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Moldova: Liga Islamica and the (Limited) Religious Tolerance

The Islamic League (Liga Islamica) was officially registered early this spring in Moldova, after having been denied this right for several years. Moldova's Muslim community is rather small, numbering around 17,000 people in a country of about 4 million citizens. Approximately 95 percent of the Moldovan population is Orthodox Christian and, according to the latest opinion poll (May 2011), 82 percent of the people have the highest trust in the church (e.g., the army - 50 percent; local authorities - 47 percent; the government - 23 percent).

The Orthodox Church of Moldova has solicited the government to withdraw its decision and to revise the religious law (Legea cultelor), so that the population is consulted beforehand. Reactions in the society varied, from politicians declaring that the registration of the League is a “blasphemy” and “can bring prejudices to the society,” to priests stating it is a “degradation to the official religion” and a “humiliation to the Orthodox believers in Moldova,“ up to religious protesters equipped with bells and crosses who marched through the city center in Moldova's capital Chişinău, voicing their discontent (photos are here), ending with the prime minister promising to look into the matter.

Blogger Nicu Popescu comes up with arguments [ro] combating the “main false statements” that have been circulated within this debate.

False argument 1: “How many churches are in Saudi Arabia and why do we have to allow mosques in Moldova”

He argues:

I do not want Moldova to imitate in any way Saudi Arabia. I want the women in Moldova to be able to drive cars, go out, and the state to be separate from the church. Whoever wants to imitate Saudi Arabia are the people who do not desire good for this country.

He brings up the example of the Christian communities in Syria and Egypt, where approximately 10 percent of the population are Christian and churches are fully functioning.

It is regrettable that some Moldovan citizens have a higher degree of religious intolerance than the Syrian or Egyptian authorities – authoritarian states, which in the last months have killed their own citizens, but which at the same time recognize the Christian religion and have on many occasions protected the churches from attacks by radical Muslims.

False argument 2: “Islam does not correspond to the history and traditions of this land and the Christian majority is against its recognition (?)”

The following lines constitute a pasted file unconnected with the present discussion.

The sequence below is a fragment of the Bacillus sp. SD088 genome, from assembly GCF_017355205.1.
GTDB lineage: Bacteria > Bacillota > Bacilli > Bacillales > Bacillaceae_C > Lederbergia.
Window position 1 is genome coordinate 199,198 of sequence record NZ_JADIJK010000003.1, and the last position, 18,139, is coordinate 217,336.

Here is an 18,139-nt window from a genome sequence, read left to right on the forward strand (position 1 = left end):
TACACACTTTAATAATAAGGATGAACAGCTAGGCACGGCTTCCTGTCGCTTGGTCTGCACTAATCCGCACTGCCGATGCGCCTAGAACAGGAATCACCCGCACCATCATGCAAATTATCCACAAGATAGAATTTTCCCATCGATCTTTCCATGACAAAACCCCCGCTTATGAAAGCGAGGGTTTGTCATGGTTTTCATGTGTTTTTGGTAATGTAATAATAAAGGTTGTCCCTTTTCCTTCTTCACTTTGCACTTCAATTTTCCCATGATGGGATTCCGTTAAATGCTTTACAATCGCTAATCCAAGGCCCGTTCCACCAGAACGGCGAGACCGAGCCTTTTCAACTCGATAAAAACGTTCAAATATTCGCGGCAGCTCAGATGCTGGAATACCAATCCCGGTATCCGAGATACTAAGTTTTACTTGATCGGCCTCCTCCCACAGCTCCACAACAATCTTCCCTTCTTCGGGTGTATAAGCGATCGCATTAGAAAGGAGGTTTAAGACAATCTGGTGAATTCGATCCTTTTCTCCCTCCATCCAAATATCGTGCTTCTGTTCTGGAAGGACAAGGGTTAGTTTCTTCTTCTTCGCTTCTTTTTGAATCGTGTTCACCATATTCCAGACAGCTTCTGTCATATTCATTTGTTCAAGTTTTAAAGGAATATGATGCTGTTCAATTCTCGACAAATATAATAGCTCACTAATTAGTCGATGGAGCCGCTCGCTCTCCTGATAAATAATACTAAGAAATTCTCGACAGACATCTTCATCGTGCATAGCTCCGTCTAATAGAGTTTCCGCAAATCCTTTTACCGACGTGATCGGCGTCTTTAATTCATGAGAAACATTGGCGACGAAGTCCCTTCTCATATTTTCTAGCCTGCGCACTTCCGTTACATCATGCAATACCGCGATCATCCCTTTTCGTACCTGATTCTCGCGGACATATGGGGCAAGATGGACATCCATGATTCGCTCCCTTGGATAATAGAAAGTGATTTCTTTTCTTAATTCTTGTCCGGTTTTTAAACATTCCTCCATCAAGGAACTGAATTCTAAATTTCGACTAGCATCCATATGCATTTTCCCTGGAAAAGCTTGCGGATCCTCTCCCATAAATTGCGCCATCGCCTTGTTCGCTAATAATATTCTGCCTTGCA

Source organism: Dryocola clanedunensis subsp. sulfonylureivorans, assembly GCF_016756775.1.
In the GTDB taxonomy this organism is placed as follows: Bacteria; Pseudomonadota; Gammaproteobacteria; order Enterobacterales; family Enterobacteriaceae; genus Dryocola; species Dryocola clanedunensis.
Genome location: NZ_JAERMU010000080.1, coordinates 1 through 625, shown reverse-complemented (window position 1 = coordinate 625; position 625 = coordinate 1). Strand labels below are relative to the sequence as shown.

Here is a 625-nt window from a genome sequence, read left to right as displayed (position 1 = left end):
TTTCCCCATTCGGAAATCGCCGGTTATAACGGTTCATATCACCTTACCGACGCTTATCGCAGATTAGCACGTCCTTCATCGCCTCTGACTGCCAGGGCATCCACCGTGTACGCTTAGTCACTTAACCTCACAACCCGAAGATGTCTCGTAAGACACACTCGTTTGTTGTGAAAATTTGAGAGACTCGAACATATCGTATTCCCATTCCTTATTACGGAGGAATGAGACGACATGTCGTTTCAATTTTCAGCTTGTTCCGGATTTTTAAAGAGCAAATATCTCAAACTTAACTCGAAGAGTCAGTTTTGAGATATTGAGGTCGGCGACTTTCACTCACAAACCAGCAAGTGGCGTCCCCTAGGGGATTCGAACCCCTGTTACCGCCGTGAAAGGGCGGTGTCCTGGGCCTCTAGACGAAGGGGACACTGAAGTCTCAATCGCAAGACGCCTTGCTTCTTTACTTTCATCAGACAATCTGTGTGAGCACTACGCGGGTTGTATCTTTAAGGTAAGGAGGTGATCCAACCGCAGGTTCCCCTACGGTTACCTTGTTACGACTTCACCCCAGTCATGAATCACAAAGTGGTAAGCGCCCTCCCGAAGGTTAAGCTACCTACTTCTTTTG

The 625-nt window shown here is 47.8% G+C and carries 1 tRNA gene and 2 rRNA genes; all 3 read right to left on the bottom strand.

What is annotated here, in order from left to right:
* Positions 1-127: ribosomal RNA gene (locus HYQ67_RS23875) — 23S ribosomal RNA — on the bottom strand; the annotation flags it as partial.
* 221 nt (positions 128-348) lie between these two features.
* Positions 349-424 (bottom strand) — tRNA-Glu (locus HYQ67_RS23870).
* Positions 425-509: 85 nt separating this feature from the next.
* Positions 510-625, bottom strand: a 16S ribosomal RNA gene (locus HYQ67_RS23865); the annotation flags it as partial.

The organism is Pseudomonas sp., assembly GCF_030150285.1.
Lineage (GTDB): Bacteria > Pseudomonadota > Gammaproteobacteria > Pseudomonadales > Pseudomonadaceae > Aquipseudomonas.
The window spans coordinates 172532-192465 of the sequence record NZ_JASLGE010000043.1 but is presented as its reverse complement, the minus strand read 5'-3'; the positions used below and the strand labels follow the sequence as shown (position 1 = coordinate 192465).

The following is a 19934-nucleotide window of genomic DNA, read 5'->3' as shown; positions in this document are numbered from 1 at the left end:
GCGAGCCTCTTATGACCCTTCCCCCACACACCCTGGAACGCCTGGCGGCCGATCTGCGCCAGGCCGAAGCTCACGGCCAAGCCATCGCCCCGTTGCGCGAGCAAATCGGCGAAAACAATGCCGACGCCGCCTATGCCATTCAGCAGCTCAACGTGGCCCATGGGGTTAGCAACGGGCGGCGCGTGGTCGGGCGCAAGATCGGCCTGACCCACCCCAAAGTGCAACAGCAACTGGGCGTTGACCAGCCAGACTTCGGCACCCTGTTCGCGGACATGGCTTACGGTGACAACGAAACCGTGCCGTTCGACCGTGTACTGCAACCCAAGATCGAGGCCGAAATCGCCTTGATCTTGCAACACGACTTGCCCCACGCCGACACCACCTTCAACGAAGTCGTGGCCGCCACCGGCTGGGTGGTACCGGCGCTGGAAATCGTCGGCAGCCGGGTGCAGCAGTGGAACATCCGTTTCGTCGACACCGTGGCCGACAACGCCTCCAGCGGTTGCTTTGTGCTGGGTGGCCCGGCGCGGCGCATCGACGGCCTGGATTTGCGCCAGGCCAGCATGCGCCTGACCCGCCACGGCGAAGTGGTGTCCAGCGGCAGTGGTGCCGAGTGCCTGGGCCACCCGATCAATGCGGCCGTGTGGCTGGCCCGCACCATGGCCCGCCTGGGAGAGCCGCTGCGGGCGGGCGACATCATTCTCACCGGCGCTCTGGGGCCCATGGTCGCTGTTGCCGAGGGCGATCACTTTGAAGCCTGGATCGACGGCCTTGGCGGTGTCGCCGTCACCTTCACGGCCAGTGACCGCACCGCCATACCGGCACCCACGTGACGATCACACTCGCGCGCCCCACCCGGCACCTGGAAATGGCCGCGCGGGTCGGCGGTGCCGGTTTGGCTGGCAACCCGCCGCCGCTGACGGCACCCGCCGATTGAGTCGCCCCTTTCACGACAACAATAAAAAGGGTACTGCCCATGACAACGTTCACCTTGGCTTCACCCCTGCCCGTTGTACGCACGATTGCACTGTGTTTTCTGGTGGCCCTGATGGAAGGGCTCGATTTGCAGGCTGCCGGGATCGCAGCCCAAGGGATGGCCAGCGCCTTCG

I disagree. I believe Moldova has to respect the religious minorities, including the Muslim one; and the non-Christian states like Syria or China have to respect the rights of the Christian minorities.

False argument 3: Muslims and terrorism

Let’s be serious. Does anyone really believe that fundamentalist Muslims need to be legally registered in order to commit terrorist attacks? As if Bin Laden tried to register his prayer house in the U.S. before September 11. Absurd.

And the connection between religion and terrorism/radicalism is a bit more complex. The Middle East is a complex region where all communities have committed a number of crimes – Muslims, Jews, Christians.

False argument 4: [Stefan cel Mare] and our ancestors had fought Muslims/Turks, and we cannot allow them to now legalize their religion”

Historical argument is not relevant. And if Moldova had fought against Russia, do we have to interdict the Russian church?”

Popescu concludes:

The church of Moldova has to combat the ideas promoted by other religions by demonstrating that it is better, closer to the citizens, has smarter, more educated and less corrupted priests, etc., and not through hysterical pressures on the Moldovan state, which has to be neutral in religious affairs.

Another blogger, Vlad Cubreacov, brings into the debate [ro] the idea that putting Muslims outside the law would only degrade the religious climate in the country, but also could lead to some tensions with external partners:

It is a generally-known fact that states like Israel, the Russian Federation, Armenia or Azerbaijan are sensitive to the way their minorities are treated in other countries. We can assume that cancelling the registration of the Islamic League in Moldova can raise problems in the relations between Chisinau and Baku or Moscow.

Cubreacov concludes:

We believe that a Muslim community maintained within the legal system and integrated into the society is preferred to one that is left on its own account, an easy target to all kinds of integralists and Islamic fundamentalists.

Vlada Ciobanu does not understand [ro]:

Why when there are so many Moldovans abroad, and many churches and Orthodox priests can hold their services around the world, do we have to go out with icons, crosses and not let other people enjoy freedom.

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